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The Spark EV may be my next car, my only car. I am just curious if anyone has run it out of juice. What did you do? My work is only 18 miles from where I live. I have level 2 charging at home and I live in a city with a lot of charging points, so I am not really worried about it, but at the same time I am concerned just a bit. My second questions is, do you have or keep a spare level 2 charger? I currently have a Volt and the lease is up soon and the warranty on the level 2 charger is up soon too. Thoughts and ideas are greatly appreciated, thanks!
 

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If you can charge while at work, I would not worry about your level 2 evse until it actually fails. Even without workplace charging, if another public charging station is available, I still would wait till failure occurs. If your evse is a Clipper Creek, very little to worry about. Hope you enjoy the Spark.
 

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Yes, I have run it out of energy on purpose for testing ... the only real thing you can do is either find a nearby plug or get a tow. Unless of course, AAA (or someone else) has one of these in your area: http://newsroom.aaa.com/2011/07/ev-charging-statio/
If there is a local EV charging truck available, might be worth checking whether it has the SAE fast charge plug on it.

I wouldn't worry too much about a backup 220V EVSE - if for some reason you had an issue with the one you own, you could likely get by with a 110V wall plug charger until it gets fixed. If you wanted you could even "simulate" this scenario for a week by using only your 110V to see if you could get by. Of course make sure that your 110V circuitry is capable of safely handling such a load before plugging in. One useful resource can be found here: http://gm-volt.com/forum/showthread.php?48937-120V-Charging-FAQ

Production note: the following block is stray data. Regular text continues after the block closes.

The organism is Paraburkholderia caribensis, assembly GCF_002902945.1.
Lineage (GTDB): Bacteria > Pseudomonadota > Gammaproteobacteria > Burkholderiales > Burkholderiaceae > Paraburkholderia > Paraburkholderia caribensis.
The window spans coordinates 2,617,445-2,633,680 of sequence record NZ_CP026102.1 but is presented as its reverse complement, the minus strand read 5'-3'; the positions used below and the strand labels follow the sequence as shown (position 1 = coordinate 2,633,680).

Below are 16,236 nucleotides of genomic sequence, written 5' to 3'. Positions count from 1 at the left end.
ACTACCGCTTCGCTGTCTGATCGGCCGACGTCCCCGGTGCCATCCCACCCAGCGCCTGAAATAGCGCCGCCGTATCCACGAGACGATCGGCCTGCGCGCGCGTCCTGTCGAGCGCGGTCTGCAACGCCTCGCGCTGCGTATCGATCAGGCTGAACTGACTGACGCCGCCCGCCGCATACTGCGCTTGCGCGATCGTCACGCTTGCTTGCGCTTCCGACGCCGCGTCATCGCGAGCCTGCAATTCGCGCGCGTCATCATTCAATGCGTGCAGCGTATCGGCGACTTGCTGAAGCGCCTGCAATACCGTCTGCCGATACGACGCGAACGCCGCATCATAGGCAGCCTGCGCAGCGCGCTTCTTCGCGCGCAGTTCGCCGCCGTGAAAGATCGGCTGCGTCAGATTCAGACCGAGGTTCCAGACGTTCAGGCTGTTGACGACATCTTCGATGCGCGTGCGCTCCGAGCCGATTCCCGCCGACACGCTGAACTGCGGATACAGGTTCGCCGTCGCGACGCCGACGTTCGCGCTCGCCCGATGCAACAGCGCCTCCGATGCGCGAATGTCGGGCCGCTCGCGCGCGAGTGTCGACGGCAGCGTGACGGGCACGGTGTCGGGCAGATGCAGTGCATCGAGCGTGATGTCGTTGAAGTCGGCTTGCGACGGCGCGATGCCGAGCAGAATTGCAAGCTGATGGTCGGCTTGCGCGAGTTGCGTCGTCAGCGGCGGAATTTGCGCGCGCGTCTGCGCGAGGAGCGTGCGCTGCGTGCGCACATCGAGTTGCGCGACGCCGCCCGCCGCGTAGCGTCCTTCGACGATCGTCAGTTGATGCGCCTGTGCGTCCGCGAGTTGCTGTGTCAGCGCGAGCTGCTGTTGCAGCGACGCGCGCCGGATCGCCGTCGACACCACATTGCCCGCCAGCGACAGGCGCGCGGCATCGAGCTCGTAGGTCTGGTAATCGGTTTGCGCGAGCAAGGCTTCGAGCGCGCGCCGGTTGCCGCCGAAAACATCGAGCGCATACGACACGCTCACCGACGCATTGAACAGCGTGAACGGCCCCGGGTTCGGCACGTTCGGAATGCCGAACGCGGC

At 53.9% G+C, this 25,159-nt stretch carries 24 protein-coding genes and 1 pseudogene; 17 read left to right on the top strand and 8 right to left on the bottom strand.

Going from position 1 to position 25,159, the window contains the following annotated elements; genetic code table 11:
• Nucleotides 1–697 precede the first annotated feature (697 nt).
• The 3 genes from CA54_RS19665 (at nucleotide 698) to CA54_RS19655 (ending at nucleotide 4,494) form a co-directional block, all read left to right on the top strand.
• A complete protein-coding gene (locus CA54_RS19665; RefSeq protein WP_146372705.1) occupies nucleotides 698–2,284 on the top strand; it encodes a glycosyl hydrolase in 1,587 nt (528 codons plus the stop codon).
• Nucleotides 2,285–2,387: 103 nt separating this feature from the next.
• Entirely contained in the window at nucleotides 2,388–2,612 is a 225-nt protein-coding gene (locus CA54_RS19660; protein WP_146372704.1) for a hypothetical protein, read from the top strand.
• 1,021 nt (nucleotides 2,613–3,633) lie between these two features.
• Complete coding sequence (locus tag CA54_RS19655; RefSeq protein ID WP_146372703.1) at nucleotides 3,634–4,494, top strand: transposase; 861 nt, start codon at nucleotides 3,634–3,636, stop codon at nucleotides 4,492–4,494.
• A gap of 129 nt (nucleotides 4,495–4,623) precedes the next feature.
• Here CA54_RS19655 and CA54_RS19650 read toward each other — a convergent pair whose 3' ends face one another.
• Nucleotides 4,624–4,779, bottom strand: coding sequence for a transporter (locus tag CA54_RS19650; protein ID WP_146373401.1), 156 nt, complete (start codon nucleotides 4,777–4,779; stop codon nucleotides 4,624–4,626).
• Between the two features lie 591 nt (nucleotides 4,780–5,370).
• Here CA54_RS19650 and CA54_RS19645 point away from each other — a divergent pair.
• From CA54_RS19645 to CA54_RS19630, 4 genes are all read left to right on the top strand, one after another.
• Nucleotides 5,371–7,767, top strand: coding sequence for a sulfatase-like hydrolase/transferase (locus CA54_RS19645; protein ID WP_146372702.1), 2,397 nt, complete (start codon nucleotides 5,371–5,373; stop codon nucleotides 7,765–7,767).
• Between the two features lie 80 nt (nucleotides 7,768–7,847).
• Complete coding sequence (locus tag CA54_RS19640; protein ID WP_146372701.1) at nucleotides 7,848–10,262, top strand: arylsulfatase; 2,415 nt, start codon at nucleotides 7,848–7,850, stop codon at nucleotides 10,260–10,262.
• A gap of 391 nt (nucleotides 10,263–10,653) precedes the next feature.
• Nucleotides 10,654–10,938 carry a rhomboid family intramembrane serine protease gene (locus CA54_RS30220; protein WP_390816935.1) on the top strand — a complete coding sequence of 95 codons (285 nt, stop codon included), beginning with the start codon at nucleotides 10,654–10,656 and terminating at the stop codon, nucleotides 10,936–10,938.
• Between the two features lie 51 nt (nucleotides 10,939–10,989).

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You never run out of battery on an electric. You learn how far you can go and, if you need to go further, you don't take it. There is some inconvenience sometimes but running out of battery is pretty fictional. The only times I've known this to happen was when people first got their Nissan Leafs, and that was only because the range estimator on the Leaf was completely misleading.

Agree with Dave that you could likely get by with a 120v charger in a pinch. You get 5 miles an hour and your car is likely sitting in the garage for ten hours a day. Wouldn't want to do it as a steady diet but as a backup it would be perfectly fine.
 

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If you're REALLY concerned about it, I'd install a 240V (or 208V) socket in your garage, and use a plug-in L2 charger (as mentioned previously, Clipper Creek makes nice ones). Then, if your L2 fails, a phone call and a credit card should get you a new L2 charger in a day or two. It might be quick & free if the old one is under warranty. In the mean time, you can use the L1 charger that came with the car.

If you're REALLY REALLY concerned about it, I'd install a 240V (or 208V) socket in your garage, use a plug-in L2 charger, and have a spare L2 charger on the shelf. That way, if your L2 fails, you just swap it out.
 
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